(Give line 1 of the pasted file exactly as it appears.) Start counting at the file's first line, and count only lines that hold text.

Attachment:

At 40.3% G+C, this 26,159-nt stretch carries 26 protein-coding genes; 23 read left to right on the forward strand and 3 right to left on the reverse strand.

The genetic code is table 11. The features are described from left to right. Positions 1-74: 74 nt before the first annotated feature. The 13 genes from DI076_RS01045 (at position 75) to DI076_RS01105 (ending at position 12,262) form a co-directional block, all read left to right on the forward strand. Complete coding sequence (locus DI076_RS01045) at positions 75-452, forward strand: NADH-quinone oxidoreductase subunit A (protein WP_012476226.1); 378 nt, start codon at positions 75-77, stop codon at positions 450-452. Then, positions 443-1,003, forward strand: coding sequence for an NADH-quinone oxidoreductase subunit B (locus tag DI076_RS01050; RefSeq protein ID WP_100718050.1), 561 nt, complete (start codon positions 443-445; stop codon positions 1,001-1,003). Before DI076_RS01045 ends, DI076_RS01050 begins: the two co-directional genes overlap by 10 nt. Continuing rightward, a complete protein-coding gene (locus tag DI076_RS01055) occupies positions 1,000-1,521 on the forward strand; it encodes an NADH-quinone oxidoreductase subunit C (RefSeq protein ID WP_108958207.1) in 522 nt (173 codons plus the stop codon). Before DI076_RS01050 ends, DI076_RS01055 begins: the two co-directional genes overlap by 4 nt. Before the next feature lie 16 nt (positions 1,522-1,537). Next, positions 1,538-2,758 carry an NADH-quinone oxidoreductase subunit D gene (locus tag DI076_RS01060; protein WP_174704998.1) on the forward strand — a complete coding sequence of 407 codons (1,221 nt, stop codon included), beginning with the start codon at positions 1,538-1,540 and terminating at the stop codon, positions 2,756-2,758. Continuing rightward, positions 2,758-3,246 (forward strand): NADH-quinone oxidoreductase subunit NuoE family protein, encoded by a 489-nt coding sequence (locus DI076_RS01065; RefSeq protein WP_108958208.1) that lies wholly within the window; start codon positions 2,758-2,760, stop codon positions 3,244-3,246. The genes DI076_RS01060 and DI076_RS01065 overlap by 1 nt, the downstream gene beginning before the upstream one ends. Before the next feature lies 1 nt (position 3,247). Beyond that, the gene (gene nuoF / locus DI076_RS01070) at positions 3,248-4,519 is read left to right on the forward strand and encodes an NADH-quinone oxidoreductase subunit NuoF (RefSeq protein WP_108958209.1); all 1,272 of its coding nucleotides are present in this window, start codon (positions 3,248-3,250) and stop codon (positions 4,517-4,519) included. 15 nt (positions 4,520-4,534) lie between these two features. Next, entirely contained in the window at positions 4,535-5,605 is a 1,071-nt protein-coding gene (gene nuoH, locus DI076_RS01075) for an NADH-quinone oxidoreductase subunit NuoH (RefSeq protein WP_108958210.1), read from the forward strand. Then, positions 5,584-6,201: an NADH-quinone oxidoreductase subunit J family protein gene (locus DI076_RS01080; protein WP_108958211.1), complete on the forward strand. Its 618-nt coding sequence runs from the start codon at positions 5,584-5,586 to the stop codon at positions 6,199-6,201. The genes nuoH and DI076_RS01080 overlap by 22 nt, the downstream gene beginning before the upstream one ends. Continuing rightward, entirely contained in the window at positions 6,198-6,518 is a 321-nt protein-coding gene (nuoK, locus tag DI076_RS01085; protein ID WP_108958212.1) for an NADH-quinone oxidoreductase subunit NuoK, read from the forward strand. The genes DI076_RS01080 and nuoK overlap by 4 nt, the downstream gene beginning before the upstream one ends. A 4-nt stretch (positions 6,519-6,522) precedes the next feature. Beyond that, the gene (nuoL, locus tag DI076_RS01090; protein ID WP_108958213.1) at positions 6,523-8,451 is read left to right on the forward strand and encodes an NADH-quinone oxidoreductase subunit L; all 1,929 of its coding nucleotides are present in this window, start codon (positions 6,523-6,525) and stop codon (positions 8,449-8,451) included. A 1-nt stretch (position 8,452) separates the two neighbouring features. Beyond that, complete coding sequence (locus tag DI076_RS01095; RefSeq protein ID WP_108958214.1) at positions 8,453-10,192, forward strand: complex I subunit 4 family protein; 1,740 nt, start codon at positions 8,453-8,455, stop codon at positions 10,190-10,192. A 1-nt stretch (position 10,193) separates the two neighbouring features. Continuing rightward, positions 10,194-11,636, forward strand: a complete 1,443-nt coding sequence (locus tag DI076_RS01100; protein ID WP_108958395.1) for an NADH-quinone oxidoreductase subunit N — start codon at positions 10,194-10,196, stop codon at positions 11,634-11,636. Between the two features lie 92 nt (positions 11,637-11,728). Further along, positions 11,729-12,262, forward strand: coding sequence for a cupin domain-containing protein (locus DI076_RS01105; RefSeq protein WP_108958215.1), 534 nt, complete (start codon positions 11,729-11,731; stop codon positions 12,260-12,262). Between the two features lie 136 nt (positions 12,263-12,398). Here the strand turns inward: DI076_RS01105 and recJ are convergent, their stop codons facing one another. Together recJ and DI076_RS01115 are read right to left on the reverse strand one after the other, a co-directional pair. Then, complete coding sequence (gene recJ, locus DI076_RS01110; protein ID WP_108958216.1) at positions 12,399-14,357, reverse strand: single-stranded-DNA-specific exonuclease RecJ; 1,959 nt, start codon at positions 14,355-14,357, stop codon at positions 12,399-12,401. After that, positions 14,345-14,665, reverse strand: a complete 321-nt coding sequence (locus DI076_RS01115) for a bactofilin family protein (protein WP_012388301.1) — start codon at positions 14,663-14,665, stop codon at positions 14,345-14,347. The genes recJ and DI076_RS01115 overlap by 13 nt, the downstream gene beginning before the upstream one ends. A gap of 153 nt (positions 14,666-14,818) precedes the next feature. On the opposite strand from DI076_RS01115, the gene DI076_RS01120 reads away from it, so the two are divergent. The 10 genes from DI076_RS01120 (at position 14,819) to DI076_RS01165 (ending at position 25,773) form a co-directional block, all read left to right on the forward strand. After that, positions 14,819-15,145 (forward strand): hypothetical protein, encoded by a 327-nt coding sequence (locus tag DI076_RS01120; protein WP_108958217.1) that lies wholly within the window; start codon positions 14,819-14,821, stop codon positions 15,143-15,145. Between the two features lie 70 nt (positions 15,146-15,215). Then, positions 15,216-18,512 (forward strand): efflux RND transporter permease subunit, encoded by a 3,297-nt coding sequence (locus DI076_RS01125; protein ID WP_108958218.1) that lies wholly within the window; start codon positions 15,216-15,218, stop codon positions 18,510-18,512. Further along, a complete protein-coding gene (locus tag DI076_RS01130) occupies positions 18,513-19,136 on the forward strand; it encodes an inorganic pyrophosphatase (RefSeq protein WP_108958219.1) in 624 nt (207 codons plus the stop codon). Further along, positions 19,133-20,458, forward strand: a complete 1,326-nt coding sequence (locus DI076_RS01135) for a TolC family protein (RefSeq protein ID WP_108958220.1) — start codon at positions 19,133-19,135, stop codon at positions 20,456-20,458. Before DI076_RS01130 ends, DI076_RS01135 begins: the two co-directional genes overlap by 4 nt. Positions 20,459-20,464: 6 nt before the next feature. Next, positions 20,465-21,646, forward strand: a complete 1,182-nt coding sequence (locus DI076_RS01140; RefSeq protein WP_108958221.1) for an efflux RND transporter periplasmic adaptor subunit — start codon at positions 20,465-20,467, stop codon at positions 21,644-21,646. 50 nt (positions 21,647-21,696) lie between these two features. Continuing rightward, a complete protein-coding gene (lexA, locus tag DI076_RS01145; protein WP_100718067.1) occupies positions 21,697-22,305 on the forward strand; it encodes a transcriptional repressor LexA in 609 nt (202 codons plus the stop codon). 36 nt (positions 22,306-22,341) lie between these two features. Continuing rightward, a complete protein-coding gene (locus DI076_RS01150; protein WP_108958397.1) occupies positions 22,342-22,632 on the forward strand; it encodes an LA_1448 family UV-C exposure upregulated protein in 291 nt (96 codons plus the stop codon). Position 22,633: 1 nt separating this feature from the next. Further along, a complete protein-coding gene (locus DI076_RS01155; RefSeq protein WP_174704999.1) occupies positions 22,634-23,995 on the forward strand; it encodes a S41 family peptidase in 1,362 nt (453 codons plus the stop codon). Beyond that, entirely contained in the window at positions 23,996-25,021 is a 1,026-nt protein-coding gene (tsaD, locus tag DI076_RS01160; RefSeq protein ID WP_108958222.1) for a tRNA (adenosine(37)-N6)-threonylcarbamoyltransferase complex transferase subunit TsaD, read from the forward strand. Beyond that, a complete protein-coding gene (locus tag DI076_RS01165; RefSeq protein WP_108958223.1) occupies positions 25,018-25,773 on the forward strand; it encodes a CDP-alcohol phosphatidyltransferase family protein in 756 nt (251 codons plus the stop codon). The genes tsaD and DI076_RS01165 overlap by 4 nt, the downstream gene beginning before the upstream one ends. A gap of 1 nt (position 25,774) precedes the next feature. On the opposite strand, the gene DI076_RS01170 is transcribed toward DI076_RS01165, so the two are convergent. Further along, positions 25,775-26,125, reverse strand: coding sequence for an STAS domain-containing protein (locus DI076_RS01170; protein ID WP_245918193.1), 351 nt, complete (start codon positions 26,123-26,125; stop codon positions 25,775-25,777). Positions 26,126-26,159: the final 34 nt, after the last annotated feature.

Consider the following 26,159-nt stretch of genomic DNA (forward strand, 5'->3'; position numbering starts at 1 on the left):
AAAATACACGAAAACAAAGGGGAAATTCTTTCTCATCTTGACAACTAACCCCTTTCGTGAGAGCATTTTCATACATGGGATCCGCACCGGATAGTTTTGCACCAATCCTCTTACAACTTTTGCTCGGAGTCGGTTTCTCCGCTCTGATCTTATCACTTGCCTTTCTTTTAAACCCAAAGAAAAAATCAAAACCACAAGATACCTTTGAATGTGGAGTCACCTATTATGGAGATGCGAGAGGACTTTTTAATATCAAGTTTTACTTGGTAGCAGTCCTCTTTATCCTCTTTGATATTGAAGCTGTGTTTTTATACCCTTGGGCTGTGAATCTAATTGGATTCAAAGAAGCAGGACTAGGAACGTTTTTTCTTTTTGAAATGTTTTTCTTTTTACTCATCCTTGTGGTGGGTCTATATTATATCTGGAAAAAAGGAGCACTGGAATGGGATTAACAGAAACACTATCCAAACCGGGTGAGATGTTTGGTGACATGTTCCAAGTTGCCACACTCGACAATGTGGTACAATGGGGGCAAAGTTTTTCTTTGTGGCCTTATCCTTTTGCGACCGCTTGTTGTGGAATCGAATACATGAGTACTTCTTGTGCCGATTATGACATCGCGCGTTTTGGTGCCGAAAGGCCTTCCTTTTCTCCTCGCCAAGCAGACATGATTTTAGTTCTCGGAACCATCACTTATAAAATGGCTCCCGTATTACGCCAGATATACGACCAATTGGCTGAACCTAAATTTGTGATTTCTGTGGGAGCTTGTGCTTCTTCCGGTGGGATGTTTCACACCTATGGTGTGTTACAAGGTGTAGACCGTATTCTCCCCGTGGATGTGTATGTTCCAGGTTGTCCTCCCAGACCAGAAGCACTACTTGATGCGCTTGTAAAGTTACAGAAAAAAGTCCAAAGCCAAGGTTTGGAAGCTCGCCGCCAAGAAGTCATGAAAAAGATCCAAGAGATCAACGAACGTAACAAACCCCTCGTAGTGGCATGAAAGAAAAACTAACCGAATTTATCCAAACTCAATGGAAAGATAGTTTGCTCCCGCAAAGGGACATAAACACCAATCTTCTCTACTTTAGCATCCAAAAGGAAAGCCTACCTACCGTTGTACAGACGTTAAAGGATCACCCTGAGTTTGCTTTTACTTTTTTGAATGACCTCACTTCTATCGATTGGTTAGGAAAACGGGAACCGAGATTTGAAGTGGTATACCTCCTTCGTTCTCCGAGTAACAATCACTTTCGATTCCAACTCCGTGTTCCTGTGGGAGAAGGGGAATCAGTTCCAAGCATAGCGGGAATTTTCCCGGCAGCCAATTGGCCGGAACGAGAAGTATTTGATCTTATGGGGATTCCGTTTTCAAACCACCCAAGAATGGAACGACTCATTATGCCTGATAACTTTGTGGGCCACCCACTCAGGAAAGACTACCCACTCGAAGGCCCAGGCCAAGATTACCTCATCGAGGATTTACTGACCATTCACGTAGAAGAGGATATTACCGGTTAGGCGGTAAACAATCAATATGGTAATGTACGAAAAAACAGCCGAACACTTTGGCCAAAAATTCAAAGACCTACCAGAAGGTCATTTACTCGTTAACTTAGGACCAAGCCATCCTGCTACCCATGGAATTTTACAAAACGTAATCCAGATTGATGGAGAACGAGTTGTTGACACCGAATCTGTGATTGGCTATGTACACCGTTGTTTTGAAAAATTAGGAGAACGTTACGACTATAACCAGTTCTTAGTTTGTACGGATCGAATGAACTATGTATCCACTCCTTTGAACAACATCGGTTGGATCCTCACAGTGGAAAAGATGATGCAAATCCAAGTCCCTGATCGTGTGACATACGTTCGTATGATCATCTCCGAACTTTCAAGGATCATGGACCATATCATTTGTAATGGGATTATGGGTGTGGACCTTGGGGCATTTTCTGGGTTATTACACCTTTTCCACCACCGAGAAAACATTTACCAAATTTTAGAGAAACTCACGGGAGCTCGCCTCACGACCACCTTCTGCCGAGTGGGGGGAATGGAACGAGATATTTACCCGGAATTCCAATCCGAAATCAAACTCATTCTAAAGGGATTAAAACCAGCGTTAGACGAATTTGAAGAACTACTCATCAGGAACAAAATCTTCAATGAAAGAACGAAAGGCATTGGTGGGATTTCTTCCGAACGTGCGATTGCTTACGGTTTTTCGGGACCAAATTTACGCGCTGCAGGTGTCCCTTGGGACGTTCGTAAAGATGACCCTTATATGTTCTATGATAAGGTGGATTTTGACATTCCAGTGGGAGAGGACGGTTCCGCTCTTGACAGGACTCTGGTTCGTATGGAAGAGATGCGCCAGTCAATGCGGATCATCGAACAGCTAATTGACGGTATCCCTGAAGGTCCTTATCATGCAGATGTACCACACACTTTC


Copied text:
At 40.3% G+C, this 26,159-nt stretch carries 26 protein-coding genes; 23 read left to right on the forward strand and 3 right to left on the reverse strand.